Crunching Numbers Doesnt Interest Podcasters

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“This is really the holy grail,” said Patrice Curtis, of Curtis Research Group to a nearly empty room at the Podcast Metrics session of the Podcast and Portable Media Expo. “Everyone should be in this room.” Maybe everyone was at the Turning Passion Into Profits, or Marketing’s New Change-Agent.

Metrics isn’t exactly an exciting topic for a group of creatives trying to grow their businesses, even if measurement is necessary. This crew just really didn’t seem to care.

But Curtis’ concern was justified, according to her and the panel, numbers is how you make your case for podcasts in the corporate world – a world many here at the conference seem hell-bent on avoiding.

Podzinger’s Alex Laats began the presentation with a discussion about what we’ve learned from the search industry, and how important it is to new media. Podzinger has developed a speech recognition technology that converts audio to text, so that content is findable, and so relevant advertising can be placed alongside it.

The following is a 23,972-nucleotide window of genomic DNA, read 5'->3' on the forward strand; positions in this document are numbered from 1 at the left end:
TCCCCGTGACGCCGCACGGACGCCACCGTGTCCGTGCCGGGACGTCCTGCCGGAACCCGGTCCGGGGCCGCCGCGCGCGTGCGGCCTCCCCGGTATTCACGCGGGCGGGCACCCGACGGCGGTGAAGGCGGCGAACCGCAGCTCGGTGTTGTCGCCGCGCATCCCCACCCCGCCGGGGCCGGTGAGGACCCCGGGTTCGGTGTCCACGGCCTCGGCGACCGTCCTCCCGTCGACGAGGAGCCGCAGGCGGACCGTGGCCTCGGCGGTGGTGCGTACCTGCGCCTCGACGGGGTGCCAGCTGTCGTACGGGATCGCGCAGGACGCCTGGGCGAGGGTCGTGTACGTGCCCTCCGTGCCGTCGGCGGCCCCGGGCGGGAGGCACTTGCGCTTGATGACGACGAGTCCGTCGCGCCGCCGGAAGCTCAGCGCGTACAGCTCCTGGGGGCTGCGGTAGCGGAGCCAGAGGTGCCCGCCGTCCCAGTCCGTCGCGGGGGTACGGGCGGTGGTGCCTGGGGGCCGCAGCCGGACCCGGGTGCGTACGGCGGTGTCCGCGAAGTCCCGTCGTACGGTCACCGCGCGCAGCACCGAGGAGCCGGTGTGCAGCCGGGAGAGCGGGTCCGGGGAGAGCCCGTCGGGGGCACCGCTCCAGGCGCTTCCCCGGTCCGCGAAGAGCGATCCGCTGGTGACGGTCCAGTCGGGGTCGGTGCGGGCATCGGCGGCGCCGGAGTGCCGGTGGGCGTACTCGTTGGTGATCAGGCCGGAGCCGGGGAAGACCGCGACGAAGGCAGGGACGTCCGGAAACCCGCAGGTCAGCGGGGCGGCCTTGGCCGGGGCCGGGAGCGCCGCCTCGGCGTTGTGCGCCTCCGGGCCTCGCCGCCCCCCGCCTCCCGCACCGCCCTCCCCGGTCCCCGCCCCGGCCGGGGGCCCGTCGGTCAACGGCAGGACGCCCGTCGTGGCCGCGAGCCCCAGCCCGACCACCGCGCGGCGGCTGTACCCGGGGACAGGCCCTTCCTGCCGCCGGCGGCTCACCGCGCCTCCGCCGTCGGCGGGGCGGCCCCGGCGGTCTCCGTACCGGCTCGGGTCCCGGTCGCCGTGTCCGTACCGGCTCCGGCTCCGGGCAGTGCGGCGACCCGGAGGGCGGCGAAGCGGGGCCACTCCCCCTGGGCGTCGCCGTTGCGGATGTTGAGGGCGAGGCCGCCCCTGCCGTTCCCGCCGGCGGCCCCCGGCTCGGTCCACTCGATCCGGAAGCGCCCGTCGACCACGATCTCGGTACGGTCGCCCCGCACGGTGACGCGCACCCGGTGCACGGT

This offers increased visibility for the content, says Laats. Keywords and clicks are measurable and add to subscriber numbers, even if download counts are still sketchy. There’s still no way to know if a download was full or partial, or if was deleted before listening.

“Clicking indicates user intent,” he said.

Podzinger is working on ways to aggregate data on how frequently users play podcasts and for how long. According to Laats, music gets the longest play time at an average of 30 minutes, though the average podcast is played for six minutes. In video podcasts, the longest listened to was religious content, at 12 minutes.

These numbers conflict with Leo Laporte’s view that a two-hour podcast was ideal.

Dave VanDyke, of Bridge Ratings, ran down his company’s project numbers for the sparse audience. VanDyke revealed that by the end of 2006, there will be 6.3 million podcast users. In 2007, that number is expected to grow to 8.3 million. By 2010, that number is expected to double to 16 million podcast users.

According to age group, VanDyke says those ages 12-24 listen most, 52 percent of them downloading over 10 podcasts per month. He estimates the number one barrier to broader adoption is the complicated process of downloading to a computer and transferring to a portable media device. If simplified, podcasting could reach a much broader audience. Less sophisticated listeners are leaving the podcast on their PCs, rather than transferring.

Crunching Numbers Doesnt Interest Podcasters
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